Refusal of viral testing during the SARS-CoV-2 pandemic

Research output: Contribution to journalArticlepeer-review


Widespread testing for the respiratory syndrome coronavirus-2 (SARS-CoV-2) will represent an important part of any strategy designed to safely reopen societies from lockdown. Healthcare settings have the potential to become reservoirs of infectivity, and therefore many hospital trusts are beginning to carry out routine screening of staff and patients. This could promote the effective cohorting of patients and reduce the rate of nosocomial infection. However, for various reasons, some individuals may refuse this testing. Here we highlight this as an emergent ethicolegal issue which we expect to become increasingly relevant as testing becomes ubiquitous. We explore this position from an ethical and legal perspective, determining whether refusal of testing is acceptable under UK law. Individual patients refusing testing could undermine a hospital's testing strategy; therefore clinicians and policy makers must prospectively determine the best course of action if this were to occur.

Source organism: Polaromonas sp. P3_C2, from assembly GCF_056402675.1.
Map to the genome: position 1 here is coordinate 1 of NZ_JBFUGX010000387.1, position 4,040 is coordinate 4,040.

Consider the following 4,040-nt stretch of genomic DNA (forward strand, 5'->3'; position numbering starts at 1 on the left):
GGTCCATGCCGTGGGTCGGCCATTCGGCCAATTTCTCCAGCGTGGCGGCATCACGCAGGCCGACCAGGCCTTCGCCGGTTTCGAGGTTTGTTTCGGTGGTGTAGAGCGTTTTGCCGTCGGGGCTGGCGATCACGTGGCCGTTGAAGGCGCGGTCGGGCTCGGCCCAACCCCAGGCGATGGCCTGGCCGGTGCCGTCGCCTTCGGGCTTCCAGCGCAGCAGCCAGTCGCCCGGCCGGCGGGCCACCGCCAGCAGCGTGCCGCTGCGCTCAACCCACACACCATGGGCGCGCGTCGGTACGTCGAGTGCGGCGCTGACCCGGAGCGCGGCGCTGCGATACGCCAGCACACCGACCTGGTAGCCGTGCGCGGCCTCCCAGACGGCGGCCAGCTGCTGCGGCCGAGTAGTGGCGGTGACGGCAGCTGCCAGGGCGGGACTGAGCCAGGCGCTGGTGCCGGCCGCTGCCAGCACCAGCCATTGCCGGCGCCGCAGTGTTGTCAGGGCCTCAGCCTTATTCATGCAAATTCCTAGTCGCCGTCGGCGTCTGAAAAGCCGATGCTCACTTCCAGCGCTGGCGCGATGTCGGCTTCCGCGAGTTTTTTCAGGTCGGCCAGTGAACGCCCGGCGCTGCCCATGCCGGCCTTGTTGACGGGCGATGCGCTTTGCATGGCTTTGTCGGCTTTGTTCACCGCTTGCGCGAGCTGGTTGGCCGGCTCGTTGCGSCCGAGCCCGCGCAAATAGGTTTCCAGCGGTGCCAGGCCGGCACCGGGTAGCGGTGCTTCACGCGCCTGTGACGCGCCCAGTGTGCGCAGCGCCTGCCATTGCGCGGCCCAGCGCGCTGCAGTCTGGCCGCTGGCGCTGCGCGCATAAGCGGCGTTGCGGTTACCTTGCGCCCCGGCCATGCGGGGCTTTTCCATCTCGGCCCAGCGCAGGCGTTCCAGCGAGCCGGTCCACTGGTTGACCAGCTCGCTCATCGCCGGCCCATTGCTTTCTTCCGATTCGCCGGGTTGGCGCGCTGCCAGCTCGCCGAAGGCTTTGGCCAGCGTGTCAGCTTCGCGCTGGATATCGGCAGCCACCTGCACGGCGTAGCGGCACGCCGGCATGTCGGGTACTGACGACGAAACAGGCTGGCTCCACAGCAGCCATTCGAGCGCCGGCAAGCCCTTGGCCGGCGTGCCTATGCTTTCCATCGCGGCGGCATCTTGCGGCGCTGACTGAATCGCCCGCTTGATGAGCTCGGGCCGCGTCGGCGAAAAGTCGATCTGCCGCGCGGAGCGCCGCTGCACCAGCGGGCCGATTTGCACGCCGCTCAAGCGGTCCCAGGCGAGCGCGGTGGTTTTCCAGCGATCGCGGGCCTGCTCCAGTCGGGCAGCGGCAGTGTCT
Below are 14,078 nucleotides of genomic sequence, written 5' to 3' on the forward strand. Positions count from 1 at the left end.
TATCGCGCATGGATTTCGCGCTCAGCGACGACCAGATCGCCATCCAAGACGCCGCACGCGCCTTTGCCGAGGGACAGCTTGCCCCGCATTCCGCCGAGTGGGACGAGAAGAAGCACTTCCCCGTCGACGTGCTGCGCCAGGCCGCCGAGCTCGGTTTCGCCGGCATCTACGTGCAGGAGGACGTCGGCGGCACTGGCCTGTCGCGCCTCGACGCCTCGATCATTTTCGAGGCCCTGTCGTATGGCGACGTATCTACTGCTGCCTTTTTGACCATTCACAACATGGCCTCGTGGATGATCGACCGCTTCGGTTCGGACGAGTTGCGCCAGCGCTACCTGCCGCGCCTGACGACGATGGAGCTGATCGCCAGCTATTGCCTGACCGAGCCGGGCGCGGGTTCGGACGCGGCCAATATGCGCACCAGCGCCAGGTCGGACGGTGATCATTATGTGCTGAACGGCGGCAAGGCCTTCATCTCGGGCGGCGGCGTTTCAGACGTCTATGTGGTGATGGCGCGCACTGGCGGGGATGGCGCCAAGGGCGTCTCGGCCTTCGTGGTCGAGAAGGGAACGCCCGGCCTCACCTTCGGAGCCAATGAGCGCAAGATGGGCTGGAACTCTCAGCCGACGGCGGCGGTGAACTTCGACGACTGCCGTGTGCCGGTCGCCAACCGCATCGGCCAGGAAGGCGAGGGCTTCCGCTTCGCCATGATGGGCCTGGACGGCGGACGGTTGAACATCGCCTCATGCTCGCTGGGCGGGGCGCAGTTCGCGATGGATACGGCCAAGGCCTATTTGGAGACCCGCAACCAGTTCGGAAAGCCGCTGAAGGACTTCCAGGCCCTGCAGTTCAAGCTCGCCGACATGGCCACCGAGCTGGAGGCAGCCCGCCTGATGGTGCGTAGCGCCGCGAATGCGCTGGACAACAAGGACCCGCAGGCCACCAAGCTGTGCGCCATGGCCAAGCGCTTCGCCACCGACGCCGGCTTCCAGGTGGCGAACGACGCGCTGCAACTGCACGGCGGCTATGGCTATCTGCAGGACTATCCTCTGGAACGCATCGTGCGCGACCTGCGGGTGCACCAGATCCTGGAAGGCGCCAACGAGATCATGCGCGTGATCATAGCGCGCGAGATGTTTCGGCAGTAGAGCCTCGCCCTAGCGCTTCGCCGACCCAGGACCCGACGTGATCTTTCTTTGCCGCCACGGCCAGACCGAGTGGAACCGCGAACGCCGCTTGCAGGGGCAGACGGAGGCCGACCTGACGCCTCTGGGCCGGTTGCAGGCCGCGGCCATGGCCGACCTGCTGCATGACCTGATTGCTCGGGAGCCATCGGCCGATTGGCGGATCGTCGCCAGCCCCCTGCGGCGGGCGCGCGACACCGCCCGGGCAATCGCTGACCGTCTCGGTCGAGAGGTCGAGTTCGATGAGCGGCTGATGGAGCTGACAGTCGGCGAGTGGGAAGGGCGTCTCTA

Original languageEnglish
Pages (from-to)e163-e164
JournalClinical medicine (London, England)
Issue number5
Publication statusPublished - 15 Sept 2020


  • COVID-19
  • COVID-19 Testing
  • Clinical Laboratory Techniques/statistics & numerical data
  • Coronavirus Infections/diagnosis
  • Female
  • Humans
  • Male
  • Mass Screening/organization & administration
  • Pandemics/prevention & control
  • Patient Compliance/statistics & numerical data
  • Pneumonia, Viral/diagnosis
  • Refusal to Participate/statistics & numerical data
  • Risk Assessment
  • Severe Acute Respiratory Syndrome/prevention & control
  • United Kingdom


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